There have been times I’ve gone on hikes because nothing sounded better than getting out into nature and switching up my mental context. While my brain would love the chance to be outside, my body would be wiped out by the miles of hills and rough terrain. I would return to work the next day mentally energized, but even less capable to meet the physical demands of my job.

Check out another great post from BTA!

When you have running injuries, it’s important to prioritize the needs of your body. Believe me; I understand the mental anguish of having to sit still when you’re used to running miles at a time. Your brain wants nothing more than to get moving again and it’s easy to fall for its enticing plea. But, you need to resist.

For your body to recover, you need to actually let it recover. Runners are notorious for tricking themselves into believing they are resting when they actually aren’t. In our minds, anything that isn’t running is recovery. While this sounds great, it isn’t true. When you can scale a mountain, it’s true that you’re technically taking a break from running. You aren’t doing your body any favors though. You’re not resting.

Be aware of moments when your brain is telling you to jump back into activity before your body is ready. If running and physical activity is emotionally and mentally sustaining for you, look for other outlets. Do you have other hobbies you find fulfilling? Maybe this is the perfect time to take that painting class you’ve always had your eye on or to finally write that novel that’s been whirling around in your head. Understand that there are ways to take care of your body and your mind at the same time; you just need to find what works for you.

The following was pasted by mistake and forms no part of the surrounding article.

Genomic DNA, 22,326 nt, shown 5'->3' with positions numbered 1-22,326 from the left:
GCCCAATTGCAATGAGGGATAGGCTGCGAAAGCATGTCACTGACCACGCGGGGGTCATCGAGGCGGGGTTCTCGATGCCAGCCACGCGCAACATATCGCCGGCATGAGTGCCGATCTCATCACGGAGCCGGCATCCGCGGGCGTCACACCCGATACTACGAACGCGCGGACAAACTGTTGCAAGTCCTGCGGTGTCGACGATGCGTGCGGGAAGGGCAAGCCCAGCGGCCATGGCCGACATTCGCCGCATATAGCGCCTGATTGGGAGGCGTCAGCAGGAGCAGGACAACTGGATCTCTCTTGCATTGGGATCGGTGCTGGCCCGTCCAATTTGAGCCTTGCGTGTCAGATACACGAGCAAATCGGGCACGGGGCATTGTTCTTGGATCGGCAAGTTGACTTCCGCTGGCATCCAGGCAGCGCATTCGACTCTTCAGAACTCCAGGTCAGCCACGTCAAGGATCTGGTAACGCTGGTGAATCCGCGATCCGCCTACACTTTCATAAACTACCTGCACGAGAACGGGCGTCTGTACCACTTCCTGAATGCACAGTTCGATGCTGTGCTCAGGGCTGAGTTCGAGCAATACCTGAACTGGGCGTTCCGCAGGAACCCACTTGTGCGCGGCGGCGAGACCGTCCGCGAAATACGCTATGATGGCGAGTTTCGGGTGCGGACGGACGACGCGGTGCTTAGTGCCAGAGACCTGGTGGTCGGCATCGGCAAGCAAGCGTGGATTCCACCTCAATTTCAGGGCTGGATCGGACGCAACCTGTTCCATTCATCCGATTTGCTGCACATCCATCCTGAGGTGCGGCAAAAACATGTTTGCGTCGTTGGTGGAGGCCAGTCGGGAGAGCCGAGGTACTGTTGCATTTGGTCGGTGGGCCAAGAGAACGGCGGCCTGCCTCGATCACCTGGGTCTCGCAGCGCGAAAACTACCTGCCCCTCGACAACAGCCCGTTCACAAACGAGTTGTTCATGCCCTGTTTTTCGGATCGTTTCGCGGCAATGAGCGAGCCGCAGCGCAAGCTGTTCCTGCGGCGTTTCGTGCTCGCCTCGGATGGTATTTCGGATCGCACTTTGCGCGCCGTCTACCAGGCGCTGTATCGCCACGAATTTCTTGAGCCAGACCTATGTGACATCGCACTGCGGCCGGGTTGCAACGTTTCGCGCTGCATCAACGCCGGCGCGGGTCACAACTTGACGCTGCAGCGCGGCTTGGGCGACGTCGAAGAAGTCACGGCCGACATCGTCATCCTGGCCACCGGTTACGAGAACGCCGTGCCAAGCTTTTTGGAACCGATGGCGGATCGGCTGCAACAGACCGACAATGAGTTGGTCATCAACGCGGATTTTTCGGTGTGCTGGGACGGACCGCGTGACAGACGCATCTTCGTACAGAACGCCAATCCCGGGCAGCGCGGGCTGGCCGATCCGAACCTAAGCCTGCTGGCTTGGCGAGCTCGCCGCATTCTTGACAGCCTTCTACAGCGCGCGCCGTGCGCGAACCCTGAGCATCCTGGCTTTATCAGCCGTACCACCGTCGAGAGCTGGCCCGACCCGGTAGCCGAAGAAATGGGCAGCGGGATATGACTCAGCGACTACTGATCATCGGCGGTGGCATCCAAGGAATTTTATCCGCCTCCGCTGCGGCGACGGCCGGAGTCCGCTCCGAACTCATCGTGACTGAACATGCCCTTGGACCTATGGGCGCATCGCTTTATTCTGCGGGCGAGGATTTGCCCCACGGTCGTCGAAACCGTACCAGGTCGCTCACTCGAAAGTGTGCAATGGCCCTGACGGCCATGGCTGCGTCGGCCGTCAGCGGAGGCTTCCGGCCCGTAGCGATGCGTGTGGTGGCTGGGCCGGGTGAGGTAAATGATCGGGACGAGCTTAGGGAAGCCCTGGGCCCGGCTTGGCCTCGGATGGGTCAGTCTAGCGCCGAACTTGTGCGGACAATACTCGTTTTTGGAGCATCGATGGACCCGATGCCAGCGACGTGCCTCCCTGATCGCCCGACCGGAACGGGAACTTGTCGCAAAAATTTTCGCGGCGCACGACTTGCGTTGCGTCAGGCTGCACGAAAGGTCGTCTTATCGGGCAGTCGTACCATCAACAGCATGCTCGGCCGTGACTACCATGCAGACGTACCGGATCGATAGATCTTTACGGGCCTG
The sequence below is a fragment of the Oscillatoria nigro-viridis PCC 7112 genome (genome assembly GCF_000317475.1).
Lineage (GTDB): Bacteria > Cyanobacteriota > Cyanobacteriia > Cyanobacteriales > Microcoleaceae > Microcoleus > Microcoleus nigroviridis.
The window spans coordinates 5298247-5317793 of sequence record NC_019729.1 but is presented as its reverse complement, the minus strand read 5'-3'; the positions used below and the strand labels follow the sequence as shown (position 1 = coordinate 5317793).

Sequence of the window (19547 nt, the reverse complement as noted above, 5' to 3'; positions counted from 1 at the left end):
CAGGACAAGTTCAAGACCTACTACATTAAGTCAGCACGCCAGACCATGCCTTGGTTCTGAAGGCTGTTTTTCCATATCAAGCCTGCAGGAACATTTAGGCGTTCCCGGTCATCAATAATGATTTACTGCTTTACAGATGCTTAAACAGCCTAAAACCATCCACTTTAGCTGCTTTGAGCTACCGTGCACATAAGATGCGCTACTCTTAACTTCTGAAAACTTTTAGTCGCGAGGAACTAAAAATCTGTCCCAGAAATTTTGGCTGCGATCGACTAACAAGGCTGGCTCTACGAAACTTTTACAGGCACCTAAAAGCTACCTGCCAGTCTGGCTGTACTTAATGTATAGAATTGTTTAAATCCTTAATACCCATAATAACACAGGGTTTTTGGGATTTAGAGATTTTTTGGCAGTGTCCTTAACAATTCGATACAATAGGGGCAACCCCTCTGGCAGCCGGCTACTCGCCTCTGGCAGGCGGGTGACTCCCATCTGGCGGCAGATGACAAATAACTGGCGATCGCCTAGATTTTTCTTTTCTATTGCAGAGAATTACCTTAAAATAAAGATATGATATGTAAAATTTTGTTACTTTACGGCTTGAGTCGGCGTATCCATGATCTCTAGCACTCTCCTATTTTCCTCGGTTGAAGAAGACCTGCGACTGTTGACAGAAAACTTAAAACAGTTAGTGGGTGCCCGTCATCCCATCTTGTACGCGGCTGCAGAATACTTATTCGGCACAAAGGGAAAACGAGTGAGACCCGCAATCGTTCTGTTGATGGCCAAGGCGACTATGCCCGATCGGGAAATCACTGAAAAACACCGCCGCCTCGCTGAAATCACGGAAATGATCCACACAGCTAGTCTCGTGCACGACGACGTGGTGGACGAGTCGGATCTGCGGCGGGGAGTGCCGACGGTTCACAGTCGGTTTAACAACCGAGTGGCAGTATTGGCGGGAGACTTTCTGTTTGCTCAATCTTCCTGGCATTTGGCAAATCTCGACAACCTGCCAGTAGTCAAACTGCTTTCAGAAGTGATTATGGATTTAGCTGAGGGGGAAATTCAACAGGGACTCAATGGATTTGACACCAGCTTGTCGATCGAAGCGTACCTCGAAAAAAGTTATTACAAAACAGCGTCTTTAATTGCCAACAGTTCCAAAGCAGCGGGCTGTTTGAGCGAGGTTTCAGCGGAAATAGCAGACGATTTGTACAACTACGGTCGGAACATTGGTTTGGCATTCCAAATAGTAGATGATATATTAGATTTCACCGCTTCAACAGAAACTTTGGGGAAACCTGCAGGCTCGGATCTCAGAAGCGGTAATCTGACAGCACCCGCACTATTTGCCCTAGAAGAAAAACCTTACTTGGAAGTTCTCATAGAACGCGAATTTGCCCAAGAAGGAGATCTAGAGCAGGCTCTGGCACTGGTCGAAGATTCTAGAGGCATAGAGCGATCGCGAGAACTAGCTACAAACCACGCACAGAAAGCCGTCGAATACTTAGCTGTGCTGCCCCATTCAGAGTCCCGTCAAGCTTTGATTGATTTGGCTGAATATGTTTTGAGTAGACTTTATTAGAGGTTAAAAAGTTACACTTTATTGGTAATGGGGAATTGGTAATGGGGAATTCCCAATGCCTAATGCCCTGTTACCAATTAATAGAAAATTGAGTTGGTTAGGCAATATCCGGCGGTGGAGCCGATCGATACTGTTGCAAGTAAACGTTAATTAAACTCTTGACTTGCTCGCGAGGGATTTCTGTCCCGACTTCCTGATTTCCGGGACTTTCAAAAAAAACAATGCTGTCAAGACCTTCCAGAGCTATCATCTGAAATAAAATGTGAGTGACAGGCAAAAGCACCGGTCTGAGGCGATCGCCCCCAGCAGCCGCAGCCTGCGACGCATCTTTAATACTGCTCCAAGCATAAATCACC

Remember, Everything is Temporary

When you’re six feet under, you won’t care about your Plantar Fasciitis. Sorry, that was a bit dramatic. But, the point remains that nothing lasts forever. You may have a running injury now, but you may be feeling better in a few weeks, months, or years.

prevent and manage plantar fasciitis

Need some tips for managing and preventing Plantar Fasciitis? Check out this post!

I have a bad tendency of projecting current circumstances into the future. Despite of what I know about the magic of the human body, I can’t help but thinking that the scab on my knee will still be there on my 80th birthday. While it’s true that I may be showcasing a beautiful scar, it would be quite the biological hiccup for it to not heal within the next 60 years. Convincing myself that I will, in fact, recover from my running injuries helps me combat my stubbornness and give my body the rest it deserves.

IMPORTANT: Make sure you are realistic about your recovery time. While it’s true that everything is temporary, the time frame of your recovery is relative to the injury. If you have a very serious running injury, you will need more time to recover than if your injury is minor. There’s nothing worse than underestimating your body’s needs and suffering from a more severe injury as a result of jumping back into physical activity too soon.

If you’re struggling to understand how much time your body will need to recover, seek the advice of a doctor or physical therapist. When you love a sport, and are eager to return to it, it can be easy to trick yourself into believing you are more recovered than you actually are. Take it easy, seek advice, and don’t overdo it too soon. While running injuries can delay us in the pursuit of our goals, giving our bodies the rest they deserve can set us up to be stronger and healthier in the long run. Trust me; I’ve learned this lesson many times now.